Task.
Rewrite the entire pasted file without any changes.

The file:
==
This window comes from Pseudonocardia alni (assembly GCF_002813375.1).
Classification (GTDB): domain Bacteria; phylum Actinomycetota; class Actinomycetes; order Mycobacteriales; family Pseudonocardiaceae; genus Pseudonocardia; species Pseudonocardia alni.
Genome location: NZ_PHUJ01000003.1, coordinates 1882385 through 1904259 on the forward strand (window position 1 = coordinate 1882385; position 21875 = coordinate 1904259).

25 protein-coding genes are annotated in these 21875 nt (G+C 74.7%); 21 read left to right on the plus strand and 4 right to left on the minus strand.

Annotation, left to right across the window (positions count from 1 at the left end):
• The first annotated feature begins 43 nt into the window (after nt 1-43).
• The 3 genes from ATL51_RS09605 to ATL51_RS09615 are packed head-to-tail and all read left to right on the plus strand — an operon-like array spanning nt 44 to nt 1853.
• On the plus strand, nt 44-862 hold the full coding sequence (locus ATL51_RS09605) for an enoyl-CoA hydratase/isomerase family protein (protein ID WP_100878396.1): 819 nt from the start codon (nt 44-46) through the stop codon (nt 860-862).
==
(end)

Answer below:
This window comes from Pseudonocardia alni (assembly GCF_002813375.1).
Classification (GTDB): domain Bacteria; phylum Actinomycetota; class Actinomycetes; order Mycobacteriales; family Pseudonocardiaceae; genus Pseudonocardia; species Pseudonocardia alni.
Genome location: NZ_PHUJ01000003.1, coordinates 1882385 through 1904259 on the forward strand (window position 1 = coordinate 1882385; position 21875 = coordinate 1904259).

25 protein-coding genes are annotated in these 21875 nt (G+C 74.7%); 21 read left to right on the plus strand and 4 right to left on the minus strand.

Annotation, left to right across the window (positions count from 1 at the left end):
• The first annotated feature begins 43 nt into the window (after nt 1-43).
• The 3 genes from ATL51_RS09605 to ATL51_RS09615 are packed head-to-tail and all read left to right on the plus strand — an operon-like array spanning nt 44 to nt 1853.
• On the plus strand, nt 44-862 hold the full coding sequence (locus ATL51_RS09605) for an enoyl-CoA hydratase/isomerase family protein (protein ID WP_100878396.1): 819 nt from the start codon (nt 44-46) through the stop codon (nt 860-862).